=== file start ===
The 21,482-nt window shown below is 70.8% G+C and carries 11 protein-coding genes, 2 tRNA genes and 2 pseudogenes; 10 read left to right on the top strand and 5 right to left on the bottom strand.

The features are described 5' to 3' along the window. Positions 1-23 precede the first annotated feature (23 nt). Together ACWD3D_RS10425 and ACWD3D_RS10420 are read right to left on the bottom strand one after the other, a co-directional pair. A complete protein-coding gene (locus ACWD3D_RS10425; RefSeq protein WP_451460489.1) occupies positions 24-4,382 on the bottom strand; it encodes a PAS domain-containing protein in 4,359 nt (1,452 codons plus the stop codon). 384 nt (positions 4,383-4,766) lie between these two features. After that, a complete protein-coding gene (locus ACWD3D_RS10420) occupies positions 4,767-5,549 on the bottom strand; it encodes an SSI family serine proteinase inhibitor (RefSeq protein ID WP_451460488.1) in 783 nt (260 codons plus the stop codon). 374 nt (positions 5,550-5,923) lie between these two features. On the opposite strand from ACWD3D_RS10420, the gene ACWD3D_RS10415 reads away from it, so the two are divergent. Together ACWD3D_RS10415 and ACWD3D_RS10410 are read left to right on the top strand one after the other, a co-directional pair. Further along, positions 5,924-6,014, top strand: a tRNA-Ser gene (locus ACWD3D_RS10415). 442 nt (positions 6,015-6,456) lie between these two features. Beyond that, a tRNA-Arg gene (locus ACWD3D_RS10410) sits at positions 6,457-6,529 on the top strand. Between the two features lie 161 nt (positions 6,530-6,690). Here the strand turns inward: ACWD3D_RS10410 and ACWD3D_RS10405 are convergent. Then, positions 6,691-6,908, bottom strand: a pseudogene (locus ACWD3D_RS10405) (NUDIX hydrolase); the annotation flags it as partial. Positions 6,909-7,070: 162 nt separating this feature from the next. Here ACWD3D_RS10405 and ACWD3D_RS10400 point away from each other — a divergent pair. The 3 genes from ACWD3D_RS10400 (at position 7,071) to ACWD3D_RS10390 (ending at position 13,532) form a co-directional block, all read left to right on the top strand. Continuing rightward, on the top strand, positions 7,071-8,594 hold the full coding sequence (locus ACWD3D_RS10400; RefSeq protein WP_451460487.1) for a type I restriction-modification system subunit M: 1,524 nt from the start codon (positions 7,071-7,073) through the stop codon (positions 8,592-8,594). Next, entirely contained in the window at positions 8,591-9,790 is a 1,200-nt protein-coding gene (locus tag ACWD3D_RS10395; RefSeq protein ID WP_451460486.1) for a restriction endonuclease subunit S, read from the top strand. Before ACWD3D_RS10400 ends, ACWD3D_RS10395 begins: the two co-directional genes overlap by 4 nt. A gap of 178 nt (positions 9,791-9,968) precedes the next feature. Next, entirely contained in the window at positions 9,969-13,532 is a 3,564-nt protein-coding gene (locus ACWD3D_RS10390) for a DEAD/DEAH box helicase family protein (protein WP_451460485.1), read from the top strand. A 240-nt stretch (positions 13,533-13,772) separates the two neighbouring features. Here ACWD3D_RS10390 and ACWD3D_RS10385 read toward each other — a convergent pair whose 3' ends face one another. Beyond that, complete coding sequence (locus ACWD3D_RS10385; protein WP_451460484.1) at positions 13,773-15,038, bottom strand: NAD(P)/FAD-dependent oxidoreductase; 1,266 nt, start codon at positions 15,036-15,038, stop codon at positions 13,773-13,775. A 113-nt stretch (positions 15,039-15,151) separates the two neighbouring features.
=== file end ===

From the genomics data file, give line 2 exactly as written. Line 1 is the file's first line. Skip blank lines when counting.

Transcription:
The features are described 5' to 3' along the window. Positions 1-23 precede the first annotated feature (23 nt). Together ACWD3D_RS10425 and ACWD3D_RS10420 are read right to left on the bottom strand one after the other, a co-directional pair. A complete protein-coding gene (locus ACWD3D_RS10425; RefSeq protein WP_451460489.1) occupies positions 24-4,382 on the bottom strand; it encodes a PAS domain-containing protein in 4,359 nt (1,452 codons plus the stop codon). 384 nt (positions 4,383-4,766) lie between these two features. After that, a complete protein-coding gene (locus ACWD3D_RS10420) occupies positions 4,767-5,549 on the bottom strand; it encodes an SSI family serine proteinase inhibitor (RefSeq protein ID WP_451460488.1) in 783 nt (260 codons plus the stop codon). 374 nt (positions 5,550-5,923) lie between these two features. On the opposite strand from ACWD3D_RS10420, the gene ACWD3D_RS10415 reads away from it, so the two are divergent. Together ACWD3D_RS10415 and ACWD3D_RS10410 are read left to right on the top strand one after the other, a co-directional pair. Further along, positions 5,924-6,014, top strand: a tRNA-Ser gene (locus ACWD3D_RS10415). 442 nt (positions 6,015-6,456) lie between these two features. Beyond that, a tRNA-Arg gene (locus ACWD3D_RS10410) sits at positions 6,457-6,529 on the top strand. Between the two features lie 161 nt (positions 6,530-6,690). Here the strand turns inward: ACWD3D_RS10410 and ACWD3D_RS10405 are convergent. Then, positions 6,691-6,908, bottom strand: a pseudogene (locus ACWD3D_RS10405) (NUDIX hydrolase); the annotation flags it as partial. Positions 6,909-7,070: 162 nt separating this feature from the next. Here ACWD3D_RS10405 and ACWD3D_RS10400 point away from each other — a divergent pair. The 3 genes from ACWD3D_RS10400 (at position 7,071) to ACWD3D_RS10390 (ending at position 13,532) form a co-directional block, all read left to right on the top strand. Continuing rightward, on the top strand, positions 7,071-8,594 hold the full coding sequence (locus ACWD3D_RS10400; RefSeq protein WP_451460487.1) for a type I restriction-modification system subunit M: 1,524 nt from the start codon (positions 7,071-7,073) through the stop codon (positions 8,592-8,594). Next, entirely contained in the window at positions 8,591-9,790 is a 1,200-nt protein-coding gene (locus tag ACWD3D_RS10395; RefSeq protein ID WP_451460486.1) for a restriction endonuclease subunit S, read from the top strand. Before ACWD3D_RS10400 ends, ACWD3D_RS10395 begins: the two co-directional genes overlap by 4 nt. A gap of 178 nt (positions 9,791-9,968) precedes the next feature. Next, entirely contained in the window at positions 9,969-13,532 is a 3,564-nt protein-coding gene (locus ACWD3D_RS10390) for a DEAD/DEAH box helicase family protein (protein WP_451460485.1), read from the top strand. A 240-nt stretch (positions 13,533-13,772) separates the two neighbouring features. Here ACWD3D_RS10390 and ACWD3D_RS10385 read toward each other — a convergent pair whose 3' ends face one another. Beyond that, complete coding sequence (locus ACWD3D_RS10385; protein WP_451460484.1) at positions 13,773-15,038, bottom strand: NAD(P)/FAD-dependent oxidoreductase; 1,266 nt, start codon at positions 15,036-15,038, stop codon at positions 13,773-13,775. A 113-nt stretch (positions 15,039-15,151) separates the two neighbouring features.